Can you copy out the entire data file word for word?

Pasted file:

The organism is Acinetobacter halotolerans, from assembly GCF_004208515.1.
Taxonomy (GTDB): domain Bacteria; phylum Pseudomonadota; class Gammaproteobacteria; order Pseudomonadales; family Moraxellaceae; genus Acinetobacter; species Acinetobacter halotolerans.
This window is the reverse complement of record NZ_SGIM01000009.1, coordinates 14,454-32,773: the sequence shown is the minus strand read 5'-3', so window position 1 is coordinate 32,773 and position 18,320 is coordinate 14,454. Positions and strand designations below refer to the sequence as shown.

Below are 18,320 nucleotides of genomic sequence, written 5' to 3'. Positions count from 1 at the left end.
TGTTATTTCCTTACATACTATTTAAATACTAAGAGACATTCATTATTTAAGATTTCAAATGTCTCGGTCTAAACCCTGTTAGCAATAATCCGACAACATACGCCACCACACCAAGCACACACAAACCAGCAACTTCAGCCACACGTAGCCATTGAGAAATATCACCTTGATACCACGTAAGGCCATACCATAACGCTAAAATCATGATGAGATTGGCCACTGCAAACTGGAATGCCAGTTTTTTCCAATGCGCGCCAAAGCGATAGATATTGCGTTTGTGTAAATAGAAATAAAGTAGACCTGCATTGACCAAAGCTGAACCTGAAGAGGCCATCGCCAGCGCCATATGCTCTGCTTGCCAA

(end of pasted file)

The organism is Acinetobacter halotolerans, from assembly GCF_004208515.1.
Taxonomy (GTDB): domain Bacteria; phylum Pseudomonadota; class Gammaproteobacteria; order Pseudomonadales; family Moraxellaceae; genus Acinetobacter; species Acinetobacter halotolerans.
This window is the reverse complement of record NZ_SGIM01000009.1, coordinates 14,454-32,773: the sequence shown is the minus strand read 5'-3', so window position 1 is coordinate 32,773 and position 18,320 is coordinate 14,454. Positions and strand designations below refer to the sequence as shown.

Below are 18,320 nucleotides of genomic sequence, written 5' to 3'. Positions count from 1 at the left end.
TGTTATTTCCTTACATACTATTTAAATACTAAGAGACATTCATTATTTAAGATTTCAAATGTCTCGGTCTAAACCCTGTTAGCAATAATCCGACAACATACGCCACCACACCAAGCACACACAAACCAGCAACTTCAGCCACACGTAGCCATTGAGAAATATCACCTTGATACCACGTAAGGCCATACCATAACGCTAAAATCATGATGAGATTGGCCACTGCAAACTGGAATGCCAGTTTTTTCCAATGCGCGCCAAAGCGATAGATATTGCGTTTGTGTAAATAGAAATAAAGTAGACCTGCATTGACCAAAGCTGAACCTGAAGAGGCCATCGCCAGCGCCATATGCTCTGCTTGCCAA